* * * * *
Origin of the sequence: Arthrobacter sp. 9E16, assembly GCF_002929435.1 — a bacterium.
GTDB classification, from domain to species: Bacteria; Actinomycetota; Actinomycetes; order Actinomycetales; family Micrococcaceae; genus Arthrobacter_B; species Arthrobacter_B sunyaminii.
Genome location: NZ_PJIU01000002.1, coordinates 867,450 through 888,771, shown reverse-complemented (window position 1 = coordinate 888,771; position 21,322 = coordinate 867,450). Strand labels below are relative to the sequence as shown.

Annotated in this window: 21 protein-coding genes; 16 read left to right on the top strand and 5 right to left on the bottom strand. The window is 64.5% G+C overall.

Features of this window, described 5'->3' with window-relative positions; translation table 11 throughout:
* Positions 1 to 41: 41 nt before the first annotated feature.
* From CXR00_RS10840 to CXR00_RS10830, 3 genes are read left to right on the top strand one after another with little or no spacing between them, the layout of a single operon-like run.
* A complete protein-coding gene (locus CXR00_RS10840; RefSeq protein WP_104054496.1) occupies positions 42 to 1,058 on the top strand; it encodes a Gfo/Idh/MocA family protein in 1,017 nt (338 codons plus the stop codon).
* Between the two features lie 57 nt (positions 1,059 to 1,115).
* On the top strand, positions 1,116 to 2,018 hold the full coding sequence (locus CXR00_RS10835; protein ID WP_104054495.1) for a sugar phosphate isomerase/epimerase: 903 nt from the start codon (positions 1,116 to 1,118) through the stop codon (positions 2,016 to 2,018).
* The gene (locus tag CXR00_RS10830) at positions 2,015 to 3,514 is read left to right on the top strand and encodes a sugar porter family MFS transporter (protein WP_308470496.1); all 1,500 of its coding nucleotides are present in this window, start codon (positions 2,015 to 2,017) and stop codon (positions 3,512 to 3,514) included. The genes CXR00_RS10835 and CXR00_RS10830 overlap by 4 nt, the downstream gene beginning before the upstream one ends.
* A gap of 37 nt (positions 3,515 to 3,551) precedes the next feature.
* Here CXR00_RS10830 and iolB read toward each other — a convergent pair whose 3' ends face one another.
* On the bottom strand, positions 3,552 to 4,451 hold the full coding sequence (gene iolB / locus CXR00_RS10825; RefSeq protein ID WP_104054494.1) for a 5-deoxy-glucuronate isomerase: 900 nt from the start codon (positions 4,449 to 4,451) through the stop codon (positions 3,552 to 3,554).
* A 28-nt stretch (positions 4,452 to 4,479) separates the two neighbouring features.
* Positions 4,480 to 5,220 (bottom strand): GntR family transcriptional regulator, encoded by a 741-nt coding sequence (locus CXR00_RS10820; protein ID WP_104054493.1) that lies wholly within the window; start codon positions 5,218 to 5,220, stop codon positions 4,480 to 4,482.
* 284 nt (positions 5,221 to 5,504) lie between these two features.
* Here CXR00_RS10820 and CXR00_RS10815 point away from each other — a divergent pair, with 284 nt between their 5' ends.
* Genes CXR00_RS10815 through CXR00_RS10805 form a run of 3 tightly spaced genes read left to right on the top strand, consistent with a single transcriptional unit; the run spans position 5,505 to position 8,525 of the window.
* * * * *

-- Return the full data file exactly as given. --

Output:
Origin of the sequence: Arthrobacter sp. 9E16, assembly GCF_002929435.1 — a bacterium.
GTDB classification, from domain to species: Bacteria; Actinomycetota; Actinomycetes; order Actinomycetales; family Micrococcaceae; genus Arthrobacter_B; species Arthrobacter_B sunyaminii.
Genome location: NZ_PJIU01000002.1, coordinates 867,450 through 888,771, shown reverse-complemented (window position 1 = coordinate 888,771; position 21,322 = coordinate 867,450). Strand labels below are relative to the sequence as shown.

Annotated in this window: 21 protein-coding genes; 16 read left to right on the top strand and 5 right to left on the bottom strand. The window is 64.5% G+C overall.

Features of this window, described 5'->3' with window-relative positions; translation table 11 throughout:
* Positions 1 to 41: 41 nt before the first annotated feature.
* From CXR00_RS10840 to CXR00_RS10830, 3 genes are read left to right on the top strand one after another with little or no spacing between them, the layout of a single operon-like run.
* A complete protein-coding gene (locus CXR00_RS10840; RefSeq protein WP_104054496.1) occupies positions 42 to 1,058 on the top strand; it encodes a Gfo/Idh/MocA family protein in 1,017 nt (338 codons plus the stop codon).
* Between the two features lie 57 nt (positions 1,059 to 1,115).
* On the top strand, positions 1,116 to 2,018 hold the full coding sequence (locus CXR00_RS10835; protein ID WP_104054495.1) for a sugar phosphate isomerase/epimerase: 903 nt from the start codon (positions 1,116 to 1,118) through the stop codon (positions 2,016 to 2,018).
* The gene (locus tag CXR00_RS10830) at positions 2,015 to 3,514 is read left to right on the top strand and encodes a sugar porter family MFS transporter (protein WP_308470496.1); all 1,500 of its coding nucleotides are present in this window, start codon (positions 2,015 to 2,017) and stop codon (positions 3,512 to 3,514) included. The genes CXR00_RS10835 and CXR00_RS10830 overlap by 4 nt, the downstream gene beginning before the upstream one ends.
* A gap of 37 nt (positions 3,515 to 3,551) precedes the next feature.
* Here CXR00_RS10830 and iolB read toward each other — a convergent pair whose 3' ends face one another.
* On the bottom strand, positions 3,552 to 4,451 hold the full coding sequence (gene iolB / locus CXR00_RS10825; RefSeq protein ID WP_104054494.1) for a 5-deoxy-glucuronate isomerase: 900 nt from the start codon (positions 4,449 to 4,451) through the stop codon (positions 3,552 to 3,554).
* A 28-nt stretch (positions 4,452 to 4,479) separates the two neighbouring features.
* Positions 4,480 to 5,220 (bottom strand): GntR family transcriptional regulator, encoded by a 741-nt coding sequence (locus CXR00_RS10820; protein ID WP_104054493.1) that lies wholly within the window; start codon positions 5,218 to 5,220, stop codon positions 4,480 to 4,482.
* 284 nt (positions 5,221 to 5,504) lie between these two features.
* Here CXR00_RS10820 and CXR00_RS10815 point away from each other — a divergent pair, with 284 nt between their 5' ends.
* Genes CXR00_RS10815 through CXR00_RS10805 form a run of 3 tightly spaced genes read left to right on the top strand, consistent with a single transcriptional unit; the run spans position 5,505 to position 8,525 of the window.